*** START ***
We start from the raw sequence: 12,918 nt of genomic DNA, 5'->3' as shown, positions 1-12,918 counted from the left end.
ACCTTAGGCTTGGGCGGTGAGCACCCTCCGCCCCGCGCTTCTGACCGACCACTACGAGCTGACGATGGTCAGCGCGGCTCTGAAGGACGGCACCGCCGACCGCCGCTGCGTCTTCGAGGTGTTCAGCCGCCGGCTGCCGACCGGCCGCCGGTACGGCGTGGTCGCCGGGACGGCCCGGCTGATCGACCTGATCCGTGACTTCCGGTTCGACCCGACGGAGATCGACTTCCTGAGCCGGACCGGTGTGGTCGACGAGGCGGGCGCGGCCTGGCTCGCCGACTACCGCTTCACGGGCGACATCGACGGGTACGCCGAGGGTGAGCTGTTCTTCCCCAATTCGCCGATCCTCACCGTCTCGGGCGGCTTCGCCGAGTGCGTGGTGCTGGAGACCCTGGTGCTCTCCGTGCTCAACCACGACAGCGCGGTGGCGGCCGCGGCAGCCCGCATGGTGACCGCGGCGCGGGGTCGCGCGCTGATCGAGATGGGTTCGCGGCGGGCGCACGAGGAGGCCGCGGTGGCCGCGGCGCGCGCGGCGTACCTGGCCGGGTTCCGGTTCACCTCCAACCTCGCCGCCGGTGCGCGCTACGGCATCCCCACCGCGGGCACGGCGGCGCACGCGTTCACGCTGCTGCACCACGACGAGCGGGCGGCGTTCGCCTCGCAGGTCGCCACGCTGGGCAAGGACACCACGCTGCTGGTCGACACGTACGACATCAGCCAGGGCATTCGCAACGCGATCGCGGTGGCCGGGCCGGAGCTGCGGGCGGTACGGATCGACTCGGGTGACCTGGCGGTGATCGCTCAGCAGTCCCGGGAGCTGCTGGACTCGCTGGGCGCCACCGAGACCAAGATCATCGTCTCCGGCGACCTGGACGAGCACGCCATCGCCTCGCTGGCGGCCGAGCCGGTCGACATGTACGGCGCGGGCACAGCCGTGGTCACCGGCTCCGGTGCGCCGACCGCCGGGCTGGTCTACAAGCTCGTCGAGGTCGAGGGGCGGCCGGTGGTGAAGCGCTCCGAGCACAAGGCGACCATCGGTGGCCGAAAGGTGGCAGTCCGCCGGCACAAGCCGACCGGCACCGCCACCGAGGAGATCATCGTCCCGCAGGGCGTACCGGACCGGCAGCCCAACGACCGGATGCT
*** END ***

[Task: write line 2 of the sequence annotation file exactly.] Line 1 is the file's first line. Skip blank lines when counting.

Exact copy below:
ACCTTAGGCTTGGGCGGTGAGCACCCTCCGCCCCGCGCTTCTGACCGACCACTACGAGCTGACGATGGTCAGCGCGGCTCTGAAGGACGGCACCGCCGACCGCCGCTGCGTCTTCGAGGTGTTCAGCCGCCGGCTGCCGACCGGCCGCCGGTACGGCGTGGTCGCCGGGACGGCCCGGCTGATCGACCTGATCCGTGACTTCCGGTTCGACCCGACGGAGATCGACTTCCTGAGCCGGACCGGTGTGGTCGACGAGGCGGGCGCGGCCTGGCTCGCCGACTACCGCTTCACGGGCGACATCGACGGGTACGCCGAGGGTGAGCTGTTCTTCCCCAATTCGCCGATCCTCACCGTCTCGGGCGGCTTCGCCGAGTGCGTGGTGCTGGAGACCCTGGTGCTCTCCGTGCTCAACCACGACAGCGCGGTGGCGGCCGCGGCAGCCCGCATGGTGACCGCGGCGCGGGGTCGCGCGCTGATCGAGATGGGTTCGCGGCGGGCGCACGAGGAGGCCGCGGTGGCCGCGGCGCGCGCGGCGTACCTGGCCGGGTTCCGGTTCACCTCCAACCTCGCCGCCGGTGCGCGCTACGGCATCCCCACCGCGGGCACGGCGGCGCACGCGTTCACGCTGCTGCACCACGACGAGCGGGCGGCGTTCGCCTCGCAGGTCGCCACGCTGGGCAAGGACACCACGCTGCTGGTCGACACGTACGACATCAGCCAGGGCATTCGCAACGCGATCGCGGTGGCCGGGCCGGAGCTGCGGGCGGTACGGATCGACTCGGGTGACCTGGCGGTGATCGCTCAGCAGTCCCGGGAGCTGCTGGACTCGCTGGGCGCCACCGAGACCAAGATCATCGTCTCCGGCGACCTGGACGAGCACGCCATCGCCTCGCTGGCGGCCGAGCCGGTCGACATGTACGGCGCGGGCACAGCCGTGGTCACCGGCTCCGGTGCGCCGACCGCCGGGCTGGTCTACAAGCTCGTCGAGGTCGAGGGGCGGCCGGTGGTGAAGCGCTCCGAGCACAAGGCGACCATCGGTGGCCGAAAGGTGGCAGTCCGCCGGCACAAGCCGACCGGCACCGCCACCGAGGAGATCATCGTCCCGCAGGGCGTACCGGACCGGCAGCCCAACGACCGGATGCT